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The default guest user can't read the home directory and its contents, but it can read the root directory and other directories with the same permissions as home. So, where is this particular limitation specified?

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Guest is not a normal user, it's a special session with specific parameters such as not saving data, and having limited access. It was designed to mainly allow a laptop owner to let someone use his computer to do something like check an email account. –  Marty Fried May 2 '12 at 20:37
    
Yes, thank you, I understand what is it designed for. But why it can read other directories and not the home. I ma not asking for the purpose but the technical reason. –  Pili May 2 '12 at 20:42
    
My point was that it's a special session, so it doesn't need to use normal Linux permissions. If you wanted, you could set up a guest account yourself, using normal specifications like groups, ownership, permissions, etc. But this doesn't do that, and is not something that you can modify easily in the normal way. I'd imagine it could be done, but sorry, I'm not interested enough to try. –  Marty Fried May 3 '12 at 4:44
    
This seems like an atrocity of the *nix way, IMO. Things are designed to be compartmentalized and universal. What happens when you run whoami while logged in as guest? –  Huckle May 3 '12 at 16:38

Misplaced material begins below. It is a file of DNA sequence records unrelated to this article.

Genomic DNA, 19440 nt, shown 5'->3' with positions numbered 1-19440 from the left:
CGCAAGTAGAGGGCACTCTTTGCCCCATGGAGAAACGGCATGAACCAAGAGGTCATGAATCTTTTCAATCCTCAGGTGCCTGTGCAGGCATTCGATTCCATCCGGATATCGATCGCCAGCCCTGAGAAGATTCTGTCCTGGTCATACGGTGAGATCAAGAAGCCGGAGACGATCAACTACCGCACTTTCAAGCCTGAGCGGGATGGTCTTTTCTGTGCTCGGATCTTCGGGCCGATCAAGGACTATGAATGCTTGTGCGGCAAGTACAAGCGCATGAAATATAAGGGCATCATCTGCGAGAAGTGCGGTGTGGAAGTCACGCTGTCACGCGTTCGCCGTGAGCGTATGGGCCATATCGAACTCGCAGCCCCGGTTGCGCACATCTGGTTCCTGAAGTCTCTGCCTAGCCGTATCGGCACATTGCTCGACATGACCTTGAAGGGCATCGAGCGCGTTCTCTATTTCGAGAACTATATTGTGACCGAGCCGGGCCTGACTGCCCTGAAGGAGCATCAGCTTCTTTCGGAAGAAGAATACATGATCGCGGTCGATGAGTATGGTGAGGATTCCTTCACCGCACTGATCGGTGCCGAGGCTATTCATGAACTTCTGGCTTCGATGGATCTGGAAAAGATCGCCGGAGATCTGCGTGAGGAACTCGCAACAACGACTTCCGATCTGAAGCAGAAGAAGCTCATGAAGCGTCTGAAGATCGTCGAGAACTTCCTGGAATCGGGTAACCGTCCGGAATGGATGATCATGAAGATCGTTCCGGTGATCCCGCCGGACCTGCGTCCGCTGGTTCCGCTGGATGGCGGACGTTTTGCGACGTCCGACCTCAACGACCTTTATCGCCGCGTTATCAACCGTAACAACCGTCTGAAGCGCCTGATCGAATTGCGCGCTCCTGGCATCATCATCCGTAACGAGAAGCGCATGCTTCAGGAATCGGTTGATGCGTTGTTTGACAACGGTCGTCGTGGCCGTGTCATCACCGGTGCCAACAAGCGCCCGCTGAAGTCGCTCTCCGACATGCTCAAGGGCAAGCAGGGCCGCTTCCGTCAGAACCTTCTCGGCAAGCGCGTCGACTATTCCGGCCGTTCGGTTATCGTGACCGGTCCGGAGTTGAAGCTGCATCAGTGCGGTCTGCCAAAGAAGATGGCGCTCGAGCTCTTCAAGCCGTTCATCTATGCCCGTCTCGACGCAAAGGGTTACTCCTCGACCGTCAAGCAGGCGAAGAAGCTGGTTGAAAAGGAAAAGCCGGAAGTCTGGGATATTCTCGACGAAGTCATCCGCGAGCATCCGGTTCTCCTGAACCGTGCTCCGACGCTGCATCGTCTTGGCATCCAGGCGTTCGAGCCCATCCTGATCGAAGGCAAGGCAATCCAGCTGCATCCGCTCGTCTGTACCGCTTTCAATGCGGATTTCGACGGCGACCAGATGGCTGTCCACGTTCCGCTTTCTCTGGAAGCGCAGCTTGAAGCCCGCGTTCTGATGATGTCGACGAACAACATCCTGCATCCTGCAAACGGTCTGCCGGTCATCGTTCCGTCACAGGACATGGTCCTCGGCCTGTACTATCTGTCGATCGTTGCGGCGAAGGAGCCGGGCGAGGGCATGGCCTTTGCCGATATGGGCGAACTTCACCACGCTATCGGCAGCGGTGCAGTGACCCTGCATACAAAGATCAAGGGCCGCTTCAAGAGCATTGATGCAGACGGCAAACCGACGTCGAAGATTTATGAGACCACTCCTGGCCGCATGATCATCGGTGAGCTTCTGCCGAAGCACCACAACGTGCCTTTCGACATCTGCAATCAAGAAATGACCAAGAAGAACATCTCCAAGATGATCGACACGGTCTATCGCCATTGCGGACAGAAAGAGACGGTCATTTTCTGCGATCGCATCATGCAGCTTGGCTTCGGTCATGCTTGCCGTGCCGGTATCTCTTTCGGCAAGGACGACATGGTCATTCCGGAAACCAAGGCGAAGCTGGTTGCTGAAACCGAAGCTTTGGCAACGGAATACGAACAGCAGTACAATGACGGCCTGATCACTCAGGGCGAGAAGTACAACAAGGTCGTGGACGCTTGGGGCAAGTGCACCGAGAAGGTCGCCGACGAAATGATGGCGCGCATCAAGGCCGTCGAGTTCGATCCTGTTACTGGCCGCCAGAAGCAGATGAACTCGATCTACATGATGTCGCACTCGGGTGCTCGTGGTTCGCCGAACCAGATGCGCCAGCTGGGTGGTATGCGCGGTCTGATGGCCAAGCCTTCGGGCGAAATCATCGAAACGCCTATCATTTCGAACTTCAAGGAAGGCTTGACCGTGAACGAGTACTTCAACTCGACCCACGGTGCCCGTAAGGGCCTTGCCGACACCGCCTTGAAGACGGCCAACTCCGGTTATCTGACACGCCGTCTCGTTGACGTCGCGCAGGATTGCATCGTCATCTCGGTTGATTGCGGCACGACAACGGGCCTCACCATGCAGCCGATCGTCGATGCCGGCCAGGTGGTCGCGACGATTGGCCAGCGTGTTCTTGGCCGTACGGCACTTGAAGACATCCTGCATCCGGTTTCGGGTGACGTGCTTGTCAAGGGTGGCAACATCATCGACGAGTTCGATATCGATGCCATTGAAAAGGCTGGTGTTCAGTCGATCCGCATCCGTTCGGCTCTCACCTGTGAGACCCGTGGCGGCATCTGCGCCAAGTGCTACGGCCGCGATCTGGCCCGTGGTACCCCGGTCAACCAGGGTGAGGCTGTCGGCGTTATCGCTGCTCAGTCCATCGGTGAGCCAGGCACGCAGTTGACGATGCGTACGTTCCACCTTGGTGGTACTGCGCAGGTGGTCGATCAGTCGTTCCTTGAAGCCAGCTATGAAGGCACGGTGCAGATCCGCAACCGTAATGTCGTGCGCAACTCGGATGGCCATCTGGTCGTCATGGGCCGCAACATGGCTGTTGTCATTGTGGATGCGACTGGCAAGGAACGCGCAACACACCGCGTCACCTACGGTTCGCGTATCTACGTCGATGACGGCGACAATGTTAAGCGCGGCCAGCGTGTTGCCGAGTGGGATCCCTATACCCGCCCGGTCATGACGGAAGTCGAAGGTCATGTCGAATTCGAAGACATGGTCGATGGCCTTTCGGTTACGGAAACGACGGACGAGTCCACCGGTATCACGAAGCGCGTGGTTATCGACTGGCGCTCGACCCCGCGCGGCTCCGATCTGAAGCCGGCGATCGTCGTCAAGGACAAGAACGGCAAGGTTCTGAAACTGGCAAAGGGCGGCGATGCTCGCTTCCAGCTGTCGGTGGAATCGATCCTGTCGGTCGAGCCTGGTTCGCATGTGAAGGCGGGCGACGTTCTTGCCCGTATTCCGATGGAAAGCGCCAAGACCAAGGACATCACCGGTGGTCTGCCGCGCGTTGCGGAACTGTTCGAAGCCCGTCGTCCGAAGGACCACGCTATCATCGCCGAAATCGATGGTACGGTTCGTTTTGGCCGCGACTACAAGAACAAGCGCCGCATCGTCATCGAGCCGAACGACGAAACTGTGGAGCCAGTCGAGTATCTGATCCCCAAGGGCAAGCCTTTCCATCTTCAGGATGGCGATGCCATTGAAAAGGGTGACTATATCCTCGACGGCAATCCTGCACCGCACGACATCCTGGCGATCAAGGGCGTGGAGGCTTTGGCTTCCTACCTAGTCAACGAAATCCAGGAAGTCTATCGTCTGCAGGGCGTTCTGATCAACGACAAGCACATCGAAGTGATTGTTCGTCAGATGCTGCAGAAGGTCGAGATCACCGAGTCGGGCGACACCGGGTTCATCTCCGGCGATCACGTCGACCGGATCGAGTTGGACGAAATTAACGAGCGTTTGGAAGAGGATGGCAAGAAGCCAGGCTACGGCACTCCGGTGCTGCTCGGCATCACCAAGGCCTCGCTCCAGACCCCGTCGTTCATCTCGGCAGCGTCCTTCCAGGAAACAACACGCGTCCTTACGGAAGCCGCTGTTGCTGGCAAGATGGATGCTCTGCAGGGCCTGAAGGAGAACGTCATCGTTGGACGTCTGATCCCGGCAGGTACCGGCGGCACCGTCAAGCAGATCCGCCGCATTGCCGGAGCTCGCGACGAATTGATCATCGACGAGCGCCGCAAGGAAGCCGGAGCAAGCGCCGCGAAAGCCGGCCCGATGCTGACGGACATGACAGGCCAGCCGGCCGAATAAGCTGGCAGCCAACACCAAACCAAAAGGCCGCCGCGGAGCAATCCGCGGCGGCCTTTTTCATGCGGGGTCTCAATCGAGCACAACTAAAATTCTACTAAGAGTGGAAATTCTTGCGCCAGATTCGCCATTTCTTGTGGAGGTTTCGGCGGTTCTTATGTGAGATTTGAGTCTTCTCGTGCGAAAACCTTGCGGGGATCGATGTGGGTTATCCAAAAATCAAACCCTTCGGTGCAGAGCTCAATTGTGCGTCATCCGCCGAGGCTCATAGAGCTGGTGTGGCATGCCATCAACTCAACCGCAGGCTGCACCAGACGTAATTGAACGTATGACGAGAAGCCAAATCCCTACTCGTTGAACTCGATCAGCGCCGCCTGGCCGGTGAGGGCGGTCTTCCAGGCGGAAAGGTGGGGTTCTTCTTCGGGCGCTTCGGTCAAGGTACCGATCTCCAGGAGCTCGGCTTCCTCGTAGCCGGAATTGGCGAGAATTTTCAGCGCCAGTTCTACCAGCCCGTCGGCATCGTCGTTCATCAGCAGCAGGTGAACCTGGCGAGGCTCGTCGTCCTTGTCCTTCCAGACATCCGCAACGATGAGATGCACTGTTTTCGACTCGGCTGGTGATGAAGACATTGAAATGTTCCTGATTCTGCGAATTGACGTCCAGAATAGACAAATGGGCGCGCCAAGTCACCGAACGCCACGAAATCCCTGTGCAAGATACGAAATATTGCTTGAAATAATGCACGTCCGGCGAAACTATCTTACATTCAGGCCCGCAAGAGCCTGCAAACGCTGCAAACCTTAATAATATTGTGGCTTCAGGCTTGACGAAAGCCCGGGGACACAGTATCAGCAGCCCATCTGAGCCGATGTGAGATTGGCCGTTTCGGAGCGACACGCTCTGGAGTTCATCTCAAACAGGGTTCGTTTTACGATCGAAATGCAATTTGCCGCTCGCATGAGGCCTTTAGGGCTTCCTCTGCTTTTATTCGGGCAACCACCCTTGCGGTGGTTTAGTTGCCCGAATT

@MartyFried do you have any source to back your statement ("it doesn't need to use normal Linux permissions")? –  guntbert May 10 '13 at 19:50
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1 Answer 1

The package used to handle the restricted permissions for the guest session is AppArmor.

AppArmor is a Linux Security Module implementation of name-based mandatory access controls. AppArmor confines individual programs to a set of listed files and posix 1003.1e draft capabilities.

(From the Ubuntu Server Guide)

It utilizes so called "profiles" to permit/deny access to files/directories, the network,...

Those profiles are stored under etc/apparmor.d/, the one responsible for the guest user in newer releases (after the switch to lightdm as display manager) is lightdm-guest-session. Everything within the guest session is handled by /usr/lib/lightdm/lightdm/lightdm-guest-session-wrapper, which is a binary file.

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